Long-haul trucking is part of the landscape in America. The images appears in movies, televisions, and novels mostly with a one-typed description of truckers as masculine blue-collar workers. But, with Anne Balay’s Upcoming Book Semi-Queer, a swarm of rainbow-like brushes are added into the picture.
Image via Chicago Tribune
Anne Balay is a transgender writer, professor, activist, car mechanic, and licensed commercial truck driver with a PhD from the University of Chicago. She used to teach courses about gender and sexuality at the University of Illinois and Indiana University Northwest. She’s currently a visiting Assistant Professor at Haverford College. With her interests in the blue-collar working environment, she has published Steel Closets: Voices of Gay, Lesbian, and Transgender Steelworkers (2014) and in this late September she is going to refresh our mind with Semi Queer: Inside the World of Gay, Trans, and Black Truck Drivers (2018).
Born in a blue-collar family, Balay deeply understands working-class LGBTQ people’s lives. The journey of writing working-class LGBT community started from her finding nothing about related records in the library. She was unsatisfied with the lack of the history which suggests that most of the LGBT people documented in literature are not working class. So, she writes the history and aims to turn it into an archive of blue-collar minority.
In Semi Queer, Balay reveals her interviews with sixty-six gay, transsexual, and minority truck drivers across the nation. According to Balay, there’re increasing numbers of immigrants, queers, racial minorities, and trans people joining in the trucking industry because, in this struggling society, no other work is available to them. In the process of talking, formally and casually, with truckers, she learned that trucking provides an opportunity for safety, a “welcome isolation,” and a chance to be themselves despite the long-hours, underpaid, demeaning, and dangerous working environment. She commented:
Though the industry continues to present itself as white, male and socially conservative, that’s more a nostalgic fantasy than a representation of current reality…The narratives of minority and queer truckers underscore the working-class struggle to earn a living while preserving one’s safety, dignity, and selfhood.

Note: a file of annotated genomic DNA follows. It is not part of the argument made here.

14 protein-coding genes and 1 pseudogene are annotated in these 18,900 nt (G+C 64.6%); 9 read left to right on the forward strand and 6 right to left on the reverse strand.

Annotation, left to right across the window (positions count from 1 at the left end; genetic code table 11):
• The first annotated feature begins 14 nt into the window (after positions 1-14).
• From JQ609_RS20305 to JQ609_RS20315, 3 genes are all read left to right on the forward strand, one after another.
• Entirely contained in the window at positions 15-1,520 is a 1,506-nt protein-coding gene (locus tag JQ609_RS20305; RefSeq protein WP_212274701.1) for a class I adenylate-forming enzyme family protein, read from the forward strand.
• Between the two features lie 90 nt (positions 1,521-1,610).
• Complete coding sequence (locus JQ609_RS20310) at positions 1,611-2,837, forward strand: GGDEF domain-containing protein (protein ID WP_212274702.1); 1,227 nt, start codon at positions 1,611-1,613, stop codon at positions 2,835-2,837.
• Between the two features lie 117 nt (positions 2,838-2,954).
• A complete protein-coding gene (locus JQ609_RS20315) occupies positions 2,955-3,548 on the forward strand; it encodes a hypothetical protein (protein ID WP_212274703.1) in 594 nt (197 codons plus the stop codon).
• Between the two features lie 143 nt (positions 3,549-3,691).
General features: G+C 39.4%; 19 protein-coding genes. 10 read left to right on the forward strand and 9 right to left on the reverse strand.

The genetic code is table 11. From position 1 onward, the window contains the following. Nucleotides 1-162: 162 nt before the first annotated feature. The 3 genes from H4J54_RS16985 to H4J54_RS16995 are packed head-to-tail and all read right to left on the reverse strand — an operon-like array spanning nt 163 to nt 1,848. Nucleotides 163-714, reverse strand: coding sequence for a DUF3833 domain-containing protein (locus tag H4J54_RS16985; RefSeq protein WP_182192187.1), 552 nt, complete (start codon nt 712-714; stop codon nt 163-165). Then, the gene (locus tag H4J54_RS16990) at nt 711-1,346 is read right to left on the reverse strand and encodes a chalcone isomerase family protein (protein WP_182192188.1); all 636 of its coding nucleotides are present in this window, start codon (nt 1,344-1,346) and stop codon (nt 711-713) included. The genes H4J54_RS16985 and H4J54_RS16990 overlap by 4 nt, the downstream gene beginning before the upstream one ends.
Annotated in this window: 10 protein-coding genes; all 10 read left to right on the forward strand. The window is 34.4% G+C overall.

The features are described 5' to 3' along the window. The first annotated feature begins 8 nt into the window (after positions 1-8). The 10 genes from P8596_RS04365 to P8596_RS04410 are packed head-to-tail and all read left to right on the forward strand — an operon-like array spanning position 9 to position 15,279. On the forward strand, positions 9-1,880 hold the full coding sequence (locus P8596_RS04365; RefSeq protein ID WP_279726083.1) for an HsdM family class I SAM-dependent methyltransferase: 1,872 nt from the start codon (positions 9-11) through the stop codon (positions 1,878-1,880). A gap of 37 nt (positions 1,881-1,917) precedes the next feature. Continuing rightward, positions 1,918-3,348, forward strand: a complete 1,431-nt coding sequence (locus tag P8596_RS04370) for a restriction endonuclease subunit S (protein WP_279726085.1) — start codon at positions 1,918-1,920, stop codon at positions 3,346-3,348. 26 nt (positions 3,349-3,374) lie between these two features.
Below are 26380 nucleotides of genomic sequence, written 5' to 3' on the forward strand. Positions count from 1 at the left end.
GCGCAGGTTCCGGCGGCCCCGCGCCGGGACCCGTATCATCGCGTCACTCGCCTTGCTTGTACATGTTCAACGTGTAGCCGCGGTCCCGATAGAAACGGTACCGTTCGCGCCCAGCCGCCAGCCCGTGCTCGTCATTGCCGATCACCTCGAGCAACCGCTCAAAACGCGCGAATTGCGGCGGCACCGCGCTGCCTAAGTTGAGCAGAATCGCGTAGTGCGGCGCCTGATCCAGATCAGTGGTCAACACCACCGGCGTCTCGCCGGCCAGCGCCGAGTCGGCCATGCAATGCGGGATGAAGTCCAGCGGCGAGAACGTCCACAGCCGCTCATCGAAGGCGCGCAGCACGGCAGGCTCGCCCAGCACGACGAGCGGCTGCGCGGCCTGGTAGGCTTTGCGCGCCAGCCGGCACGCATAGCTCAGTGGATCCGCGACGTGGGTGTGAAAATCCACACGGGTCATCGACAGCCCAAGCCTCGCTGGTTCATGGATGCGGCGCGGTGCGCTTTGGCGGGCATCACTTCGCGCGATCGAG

One piece of case extracted from Semi Queer was released in Jerry Davich’s column in Chicago Tribune. Dana Rose Gropp, a 35-year-old professional trucker from Hammond, is a transgender. Dana used to be called Ben yet during that time Dana felt lost. At the age of 21, Dana came out from the closet and became a gay man. Now she is on her way to becoming a woman. As a professional truck driver, Dana is happy to be herself especially in work. She said:
Twelve years ago, when I first started driving a truck, I never thought I would be able to do so as Dana…It’s a tough world we live in, but I’m tired of being afraid every day about who I really am. I don’t want to hide my true self anymore.
Now, besides her trucking career, Dana has co-founded an LGBTQ support group called Rainbow Wisdom Circle on Facebook. Her transgender life is cheerful and she’s satisfied with her finding value and purpose in driving a 53-foot rig. “Our world is changing in amazing ways, and I want to be a part of it, including my job as a truck driver,” said Dana.
This is how the magic happens in these lives of gay, trans, and minority truck drivers. “What I learned is that there’s some magic in trucking – such as time alone to think and the feeling of being useful – that fits queer and trans people really well,” Balay said according to Jerry Davich, “They experience a lot of growth and discovery in their truck, and they have adventures. But the job is so over-regulated and micromanaged that it becomes almost impossible to do it right, and to make money. So it’s a contradiction.”
I’m ready to read this amazing and insightful book! Check here for pre-order info.
Featured Image Via Amazon and Anne Balay.com